I love monarchs. I raise them from tiny eggs to beautiful butterflies because their survival rate in the wild hovers around one percent. My monarchs are tagged, tallied, reported and given a pep talk before they fly away to Mexico. They are like hundreds of kids that I raise every year in the hopes that my efforts will help these amazing insects survive for future generations.
Monarchs are important pollinators that travel 3,000 miles to and from Mexico, pollinating and laying eggs along the way. Monarchs are different from migrating birds because they only make the journey once, if at all. It takes three generations of monarchs to travel north, and the fourth generation travels south to a small, isolated overwintering location in Mexico. If that does not seem challenging enough, monarch caterpillars have only one food source – milkweed. If monarch butterflies cannot find milkweed along this perilous journey, they cannot lay their eggs and the next generation is lost.
This year only two monarchs have reached my home pollinator habitat. According to National Wildlife Federation (NWF), eastern monarch butterfly populations have declined 90 percent from their high in 1969. The reductions have been so dramatic, monarchs now meet the criteria to be listed under the Endangered Species Act. As milkweed and natural habitat are removed to make way for roads, farming and housing, the number of migrating monarchs continues to decline.
Although fewer monarchs might be more noticeable, there are also fewer bees, songbirds and other wildlife because the monarch breeding habitat is one they share with all pollinators. Monarch Joint Venture, a nonprofit devoted to protecting monarchs and their migration, consider monarchs to be the proverbial “canary in the coal mine.” The loss of habitat sets off a chain reaction as food sources suffer for pollinators and birds, and eventually impacts our food systems. Pollinators help create one out of every three bites of food we eat. Pollinators, birds, wildlife - our health is tied to theirs. We are all connected and restoring their habitat is an essential first step.
According to Indiana’s State Wildlife Action Plan, nearly 100,000 acres of Indiana habitat was lost between 2001 and 2011. The nonprofit Indiana Wildlife Federation is leading Indiana’s monarch conservation efforts, although there are many organizations working to restore the habitat. According to Brianne Lowe of NWF these programs have added nearly 90 acres of habitat each year across Indiana. You can help step up those efforts if together we create 100 acres of monarch habitat right here in Brown County.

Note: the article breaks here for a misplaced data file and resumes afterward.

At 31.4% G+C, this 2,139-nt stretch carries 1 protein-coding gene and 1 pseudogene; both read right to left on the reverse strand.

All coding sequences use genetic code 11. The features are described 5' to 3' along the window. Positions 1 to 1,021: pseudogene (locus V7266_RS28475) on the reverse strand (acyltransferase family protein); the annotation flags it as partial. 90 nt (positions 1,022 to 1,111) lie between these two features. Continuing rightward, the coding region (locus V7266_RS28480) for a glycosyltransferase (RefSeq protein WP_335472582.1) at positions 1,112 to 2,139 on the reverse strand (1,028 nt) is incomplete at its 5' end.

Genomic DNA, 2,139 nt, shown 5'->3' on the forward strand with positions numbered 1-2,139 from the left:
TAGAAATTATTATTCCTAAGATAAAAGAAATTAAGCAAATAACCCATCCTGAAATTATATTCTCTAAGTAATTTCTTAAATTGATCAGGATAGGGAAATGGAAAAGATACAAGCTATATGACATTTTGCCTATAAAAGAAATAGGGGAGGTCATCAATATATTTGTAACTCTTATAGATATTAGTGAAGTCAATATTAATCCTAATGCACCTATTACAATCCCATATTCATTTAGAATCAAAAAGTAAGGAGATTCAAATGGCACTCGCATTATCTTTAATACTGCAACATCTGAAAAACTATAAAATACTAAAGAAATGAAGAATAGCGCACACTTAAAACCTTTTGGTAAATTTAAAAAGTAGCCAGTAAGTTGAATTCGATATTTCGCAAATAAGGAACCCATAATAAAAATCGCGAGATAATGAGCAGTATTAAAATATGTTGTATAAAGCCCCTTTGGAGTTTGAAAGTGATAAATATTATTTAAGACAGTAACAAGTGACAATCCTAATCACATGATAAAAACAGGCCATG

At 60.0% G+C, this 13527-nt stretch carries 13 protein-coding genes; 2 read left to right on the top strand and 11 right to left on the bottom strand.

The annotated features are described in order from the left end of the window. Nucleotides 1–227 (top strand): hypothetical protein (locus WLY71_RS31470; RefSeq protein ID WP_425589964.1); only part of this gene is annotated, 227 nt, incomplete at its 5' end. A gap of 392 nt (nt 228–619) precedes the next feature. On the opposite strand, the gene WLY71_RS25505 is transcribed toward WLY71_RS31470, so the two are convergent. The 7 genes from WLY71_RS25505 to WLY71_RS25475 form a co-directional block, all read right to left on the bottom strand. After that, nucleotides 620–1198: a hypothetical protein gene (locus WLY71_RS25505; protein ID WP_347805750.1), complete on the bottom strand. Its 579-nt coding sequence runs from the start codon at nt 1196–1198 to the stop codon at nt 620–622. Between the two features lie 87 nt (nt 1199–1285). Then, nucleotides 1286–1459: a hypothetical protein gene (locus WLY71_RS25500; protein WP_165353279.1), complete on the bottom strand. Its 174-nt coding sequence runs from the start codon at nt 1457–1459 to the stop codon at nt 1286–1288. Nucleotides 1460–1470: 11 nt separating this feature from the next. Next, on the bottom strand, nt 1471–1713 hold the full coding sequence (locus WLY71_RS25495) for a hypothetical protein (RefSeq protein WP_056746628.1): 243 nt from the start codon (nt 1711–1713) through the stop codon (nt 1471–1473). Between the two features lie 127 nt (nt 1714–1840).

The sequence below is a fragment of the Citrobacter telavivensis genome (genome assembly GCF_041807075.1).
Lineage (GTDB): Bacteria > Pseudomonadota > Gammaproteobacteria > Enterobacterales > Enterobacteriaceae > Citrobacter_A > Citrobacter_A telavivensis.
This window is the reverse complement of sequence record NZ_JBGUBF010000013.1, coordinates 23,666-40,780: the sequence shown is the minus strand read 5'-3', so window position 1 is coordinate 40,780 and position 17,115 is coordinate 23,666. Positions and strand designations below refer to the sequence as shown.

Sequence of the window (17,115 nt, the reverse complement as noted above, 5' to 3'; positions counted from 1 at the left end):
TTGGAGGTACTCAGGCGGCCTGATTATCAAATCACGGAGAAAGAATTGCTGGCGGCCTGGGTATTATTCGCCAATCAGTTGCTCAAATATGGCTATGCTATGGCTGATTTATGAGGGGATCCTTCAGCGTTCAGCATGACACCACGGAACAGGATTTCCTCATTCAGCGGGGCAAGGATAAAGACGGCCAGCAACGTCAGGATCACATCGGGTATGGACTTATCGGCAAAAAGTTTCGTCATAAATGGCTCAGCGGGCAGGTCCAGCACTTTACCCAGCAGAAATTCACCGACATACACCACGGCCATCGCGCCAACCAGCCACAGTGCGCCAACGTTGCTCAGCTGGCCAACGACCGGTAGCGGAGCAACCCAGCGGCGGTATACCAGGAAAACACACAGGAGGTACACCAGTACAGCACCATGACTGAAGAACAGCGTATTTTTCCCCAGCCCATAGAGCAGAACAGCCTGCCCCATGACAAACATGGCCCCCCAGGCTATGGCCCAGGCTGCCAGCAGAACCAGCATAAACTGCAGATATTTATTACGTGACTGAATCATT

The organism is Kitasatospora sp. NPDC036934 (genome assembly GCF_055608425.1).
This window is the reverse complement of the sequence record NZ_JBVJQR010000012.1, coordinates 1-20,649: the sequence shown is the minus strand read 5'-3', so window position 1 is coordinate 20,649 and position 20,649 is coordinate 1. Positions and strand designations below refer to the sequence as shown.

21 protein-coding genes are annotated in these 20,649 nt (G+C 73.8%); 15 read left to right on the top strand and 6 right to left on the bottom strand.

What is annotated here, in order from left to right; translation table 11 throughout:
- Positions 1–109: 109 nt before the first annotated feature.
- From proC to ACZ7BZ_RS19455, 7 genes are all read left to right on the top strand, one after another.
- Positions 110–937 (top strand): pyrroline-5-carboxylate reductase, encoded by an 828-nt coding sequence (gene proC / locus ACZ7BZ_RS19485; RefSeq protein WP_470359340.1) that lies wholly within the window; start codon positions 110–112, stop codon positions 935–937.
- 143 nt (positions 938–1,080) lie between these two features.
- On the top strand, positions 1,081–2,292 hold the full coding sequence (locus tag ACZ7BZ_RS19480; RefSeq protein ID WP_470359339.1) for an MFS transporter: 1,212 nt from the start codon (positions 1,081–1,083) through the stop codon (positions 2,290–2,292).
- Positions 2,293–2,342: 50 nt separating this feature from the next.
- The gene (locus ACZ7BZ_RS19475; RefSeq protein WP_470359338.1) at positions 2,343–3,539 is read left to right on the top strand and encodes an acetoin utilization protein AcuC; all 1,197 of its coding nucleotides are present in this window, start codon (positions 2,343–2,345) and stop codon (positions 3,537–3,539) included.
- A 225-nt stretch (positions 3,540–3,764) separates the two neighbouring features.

There are three main requirements to create a monarch breeding habitat. One, plant milkweed. Not too difficult with easy to make milkweed seed bombs that can be tossed into fields in late fall. St. David’s Episcopal Church’s Pollinator Day Camp on July 15 will be making them, and you can too. Two, protect the land from pesticides. Chose not to spray pesticides on your land. You cannot prevent your neighbor from spraying, but you can share the impact it has on pollinators, and they may make a different choice. Third, practice strategic mowing. Mowing a portion of your habitat in June may provide fresher, more appealing milkweed during Indiana’s peak September monarch migration. Mowing after mid-July though could destroy crucial milkweed and the caterpillars feeding on it. Three simple steps, and vital monarch habitats can be added that all pollinators will appreciate.
This quest has started with several excellent partners: Purdue Extension – Brown County, Indiana Wildlife Federation, Brown County Soil & Water Conservation District, and St. David’s Episcopal Church who will help us with supplies, education, and expertise. Jorge Rickards, Director General of World Wildlife Fund of Mexico said, “Monarch butterflies show us how individual work, in this case, migration, can become an exceptional collaborative exercise”. One hundred acres for our pollinators can be our exceptional collaborative exercise and a thank you for all pollinators do for us every day.
To learn more, create a habitat or volunteer to plant milkweed, you can visit http:\browncountypollinators.com or visit the “Ask A Gardener” table in the Exhibit Hall at the Brown County Fair July 27 or July 29. We’ll provide tips and guidance about monarch habitat, and you can pick up common milkweed seed packets. We have 20 acres of land pledged for monarch habitat in Brown County so far. Please join us and help us reach 100 acres over the coming year and encourage other Indiana counties to do the same.